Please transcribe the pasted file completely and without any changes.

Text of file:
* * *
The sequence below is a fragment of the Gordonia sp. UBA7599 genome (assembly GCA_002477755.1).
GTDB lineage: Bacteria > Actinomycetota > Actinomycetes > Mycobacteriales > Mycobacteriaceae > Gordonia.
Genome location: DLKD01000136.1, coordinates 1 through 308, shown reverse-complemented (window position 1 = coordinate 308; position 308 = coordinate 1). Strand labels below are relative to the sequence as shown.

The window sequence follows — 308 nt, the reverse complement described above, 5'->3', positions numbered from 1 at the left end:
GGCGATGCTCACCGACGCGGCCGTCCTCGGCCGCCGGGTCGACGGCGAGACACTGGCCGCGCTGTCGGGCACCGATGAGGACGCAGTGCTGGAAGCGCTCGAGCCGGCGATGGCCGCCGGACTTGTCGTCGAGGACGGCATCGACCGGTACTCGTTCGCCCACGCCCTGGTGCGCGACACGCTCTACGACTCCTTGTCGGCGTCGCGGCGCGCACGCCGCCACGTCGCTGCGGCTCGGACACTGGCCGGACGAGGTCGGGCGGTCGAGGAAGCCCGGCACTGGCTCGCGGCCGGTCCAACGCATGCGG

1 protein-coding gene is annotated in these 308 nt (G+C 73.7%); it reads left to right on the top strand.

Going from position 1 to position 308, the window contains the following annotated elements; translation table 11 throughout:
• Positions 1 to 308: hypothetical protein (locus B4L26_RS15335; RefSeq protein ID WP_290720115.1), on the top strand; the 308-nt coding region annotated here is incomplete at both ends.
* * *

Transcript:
The sequence below is a fragment of the Gordonia sp. UBA7599 genome (assembly GCA_002477755.1).
GTDB lineage: Bacteria > Actinomycetota > Actinomycetes > Mycobacteriales > Mycobacteriaceae > Gordonia.
Genome location: DLKD01000136.1, coordinates 1 through 308, shown reverse-complemented (window position 1 = coordinate 308; position 308 = coordinate 1). Strand labels below are relative to the sequence as shown.

The window sequence follows — 308 nt, the reverse complement described above, 5'->3', positions numbered from 1 at the left end:
GGCGATGCTCACCGACGCGGCCGTCCTCGGCCGCCGGGTCGACGGCGAGACACTGGCCGCGCTGTCGGGCACCGATGAGGACGCAGTGCTGGAAGCGCTCGAGCCGGCGATGGCCGCCGGACTTGTCGTCGAGGACGGCATCGACCGGTACTCGTTCGCCCACGCCCTGGTGCGCGACACGCTCTACGACTCCTTGTCGGCGTCGCGGCGCGCACGCCGCCACGTCGCTGCGGCTCGGACACTGGCCGGACGAGGTCGGGCGGTCGAGGAAGCCCGGCACTGGCTCGCGGCCGGTCCAACGCATGCGG

1 protein-coding gene is annotated in these 308 nt (G+C 73.7%); it reads left to right on the top strand.

Going from position 1 to position 308, the window contains the following annotated elements; translation table 11 throughout:
• Positions 1 to 308: hypothetical protein (locus B4L26_RS15335; RefSeq protein ID WP_290720115.1), on the top strand; the 308-nt coding region annotated here is incomplete at both ends.